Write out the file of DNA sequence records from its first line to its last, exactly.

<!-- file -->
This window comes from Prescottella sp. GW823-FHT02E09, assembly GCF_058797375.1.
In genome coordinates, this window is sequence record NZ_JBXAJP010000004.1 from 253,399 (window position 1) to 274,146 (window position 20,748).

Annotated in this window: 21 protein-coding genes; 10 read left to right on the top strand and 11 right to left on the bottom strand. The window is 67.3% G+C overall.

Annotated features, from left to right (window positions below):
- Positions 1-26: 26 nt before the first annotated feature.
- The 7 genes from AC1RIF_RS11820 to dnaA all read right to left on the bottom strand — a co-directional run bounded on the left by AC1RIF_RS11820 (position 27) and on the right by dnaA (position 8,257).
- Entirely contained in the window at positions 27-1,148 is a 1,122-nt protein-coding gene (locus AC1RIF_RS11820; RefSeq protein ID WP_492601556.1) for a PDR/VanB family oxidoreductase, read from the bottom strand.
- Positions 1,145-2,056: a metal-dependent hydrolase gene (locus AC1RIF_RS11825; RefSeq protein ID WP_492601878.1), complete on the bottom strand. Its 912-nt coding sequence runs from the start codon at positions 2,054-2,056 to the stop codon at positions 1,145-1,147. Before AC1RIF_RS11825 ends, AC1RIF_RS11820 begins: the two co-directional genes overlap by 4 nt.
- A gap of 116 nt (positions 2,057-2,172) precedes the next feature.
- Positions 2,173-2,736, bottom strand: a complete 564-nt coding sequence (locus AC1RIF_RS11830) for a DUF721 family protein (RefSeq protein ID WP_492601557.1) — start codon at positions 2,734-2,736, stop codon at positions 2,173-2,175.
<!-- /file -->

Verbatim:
This window comes from Prescottella sp. GW823-FHT02E09, assembly GCF_058797375.1.
In genome coordinates, this window is sequence record NZ_JBXAJP010000004.1 from 253,399 (window position 1) to 274,146 (window position 20,748).

Annotated in this window: 21 protein-coding genes; 10 read left to right on the top strand and 11 right to left on the bottom strand. The window is 67.3% G+C overall.

Annotated features, from left to right (window positions below):
- Positions 1-26: 26 nt before the first annotated feature.
- The 7 genes from AC1RIF_RS11820 to dnaA all read right to left on the bottom strand — a co-directional run bounded on the left by AC1RIF_RS11820 (position 27) and on the right by dnaA (position 8,257).
- Entirely contained in the window at positions 27-1,148 is a 1,122-nt protein-coding gene (locus AC1RIF_RS11820; RefSeq protein ID WP_492601556.1) for a PDR/VanB family oxidoreductase, read from the bottom strand.
- Positions 1,145-2,056: a metal-dependent hydrolase gene (locus AC1RIF_RS11825; RefSeq protein ID WP_492601878.1), complete on the bottom strand. Its 912-nt coding sequence runs from the start codon at positions 2,054-2,056 to the stop codon at positions 1,145-1,147. Before AC1RIF_RS11825 ends, AC1RIF_RS11820 begins: the two co-directional genes overlap by 4 nt.
- A gap of 116 nt (positions 2,057-2,172) precedes the next feature.
- Positions 2,173-2,736, bottom strand: a complete 564-nt coding sequence (locus AC1RIF_RS11830) for a DUF721 family protein (RefSeq protein ID WP_492601557.1) — start codon at positions 2,734-2,736, stop codon at positions 2,173-2,175.